The first apprenticeship dedicated to wind turbine installation and commissioning was recently launched to help feed the industry with the recruits it needs for the future.
With as many as 70,000 new renewables roles needing to be filled in the next 10 years, the Apprenticeship is one of two Energy & Utility Skills (EU Skills) developed with industry to offer recruits a way into the sector.
And to-date, 183 students have already qualified or are studying the courses, running in colleges throughout the UK.
The Advanced Level Apprenticeships in Wind Turbine Operations and Maintenance and Wind Turbine Installation and Commissioning – the latter launched in late 2013 – are helping the UK meet Government targets to generate 15 per cent of the UK’s energy from renewable sources by 2020.
dNeil Robertson, Chief Executive of EU Skills, the employer-led organisation responsible for benchmarking and developing skills in the sector, said:
“The power industry employs more than 87,000 people, but faces losing 80 per cent of its existing workforce in the next 10 years, mainly due to retirement of an ageing workforce.
“This loss in employee numbers, exacerbated by the need for low carbon energy solutions that utilise new technologies and techniques, means we are seeing a skills gap open up. In addition, an increase in demand for power means this industry must shift to play its part in maintaining the wellbeing of the UK economy.”
By 2024, EU Skills figures show that the power industry needs to recruit 45,000 to 55,000 new employees. Meanwhile its recent study with RenewableUK, ‘Working for a Green Britain and Northern Ireland 2013-2023’, revealed that In the last two years, direct jobs have increased by 74 per cent, to just under 18,500, with a further 16,000 people in related positions. What’s more, depending on whether high or low growth predictions surrounding the wind and wave power boom occur, between 16,443 and 55,683 direct jobs could be created in that ten-year period.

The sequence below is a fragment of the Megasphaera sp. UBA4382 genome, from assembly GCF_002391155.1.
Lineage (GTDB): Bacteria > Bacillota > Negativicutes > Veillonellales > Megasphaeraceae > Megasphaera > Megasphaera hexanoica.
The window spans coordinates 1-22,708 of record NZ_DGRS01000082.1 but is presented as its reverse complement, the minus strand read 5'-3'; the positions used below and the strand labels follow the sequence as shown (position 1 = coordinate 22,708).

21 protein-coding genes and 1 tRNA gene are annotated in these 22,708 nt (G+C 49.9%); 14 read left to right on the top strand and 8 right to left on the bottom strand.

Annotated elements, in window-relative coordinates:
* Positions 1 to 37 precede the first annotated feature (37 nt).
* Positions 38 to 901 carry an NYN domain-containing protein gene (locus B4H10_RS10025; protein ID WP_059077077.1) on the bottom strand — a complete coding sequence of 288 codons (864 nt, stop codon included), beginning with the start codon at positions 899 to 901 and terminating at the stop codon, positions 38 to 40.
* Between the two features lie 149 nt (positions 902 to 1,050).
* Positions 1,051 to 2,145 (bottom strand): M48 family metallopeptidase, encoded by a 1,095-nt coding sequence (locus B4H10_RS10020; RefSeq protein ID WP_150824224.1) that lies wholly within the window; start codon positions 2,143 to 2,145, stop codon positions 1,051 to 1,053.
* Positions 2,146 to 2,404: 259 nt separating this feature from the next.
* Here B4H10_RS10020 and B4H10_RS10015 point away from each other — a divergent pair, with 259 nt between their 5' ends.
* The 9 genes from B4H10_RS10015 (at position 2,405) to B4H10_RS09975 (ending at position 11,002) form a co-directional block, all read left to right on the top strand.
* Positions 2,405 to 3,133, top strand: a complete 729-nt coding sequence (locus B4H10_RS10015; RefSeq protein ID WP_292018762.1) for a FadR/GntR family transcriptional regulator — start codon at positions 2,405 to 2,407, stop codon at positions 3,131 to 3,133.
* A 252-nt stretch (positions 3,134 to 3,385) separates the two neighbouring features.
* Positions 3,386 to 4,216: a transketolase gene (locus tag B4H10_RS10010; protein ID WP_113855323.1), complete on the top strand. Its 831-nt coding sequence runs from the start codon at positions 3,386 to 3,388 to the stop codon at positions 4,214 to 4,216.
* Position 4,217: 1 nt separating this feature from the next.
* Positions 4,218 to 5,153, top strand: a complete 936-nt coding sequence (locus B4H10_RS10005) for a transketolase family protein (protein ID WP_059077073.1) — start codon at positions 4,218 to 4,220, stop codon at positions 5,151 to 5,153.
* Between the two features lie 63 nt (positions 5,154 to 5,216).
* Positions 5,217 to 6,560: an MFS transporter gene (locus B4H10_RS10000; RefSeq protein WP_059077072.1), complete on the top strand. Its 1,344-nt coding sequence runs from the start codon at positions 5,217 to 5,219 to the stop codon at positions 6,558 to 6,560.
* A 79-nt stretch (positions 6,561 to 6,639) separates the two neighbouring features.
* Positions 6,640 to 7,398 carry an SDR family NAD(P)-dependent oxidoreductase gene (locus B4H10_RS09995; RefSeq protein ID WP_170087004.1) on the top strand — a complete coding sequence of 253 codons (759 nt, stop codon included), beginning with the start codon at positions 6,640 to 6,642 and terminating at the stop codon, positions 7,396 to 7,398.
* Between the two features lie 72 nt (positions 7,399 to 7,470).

If it is to minimise power losses and meet Government targets, improving efficiency of transmission and distribution systems, the industry must fill these vacancies. EU Skills believes this can be met in responding to environmental and legal pressures, creating a step change in technology and skills – which the Apprenticeships are designed to achieve.
Mr Robertson added:
“These Apprenticeships are so important for supplying competent people that are able to develop, maintain and enhance the industry for the future. Without a workforce equipped with the skills to manage a changing renewable landscape, we risk being unable to keep the lights on in the future.”
Both Wind Turbine Apprenticeships offer a skills development programme that is designed in partnership with employers, offering technical knowledge and practical experience.
Among employers with apprentices currently on courses are Siemens, with 92 and RWE, with 10. On the technician route, DONG Energy has eight students on the full Apprenticeship, while 35 of its technicians have passed and 35 are soon to start the competence-based qualification (CBQ) created for the Apprenticeship, demonstrating competence in the field. These Apprenticeships are being delivered in colleges around the UK, including Newcastle, Fife and North Wales.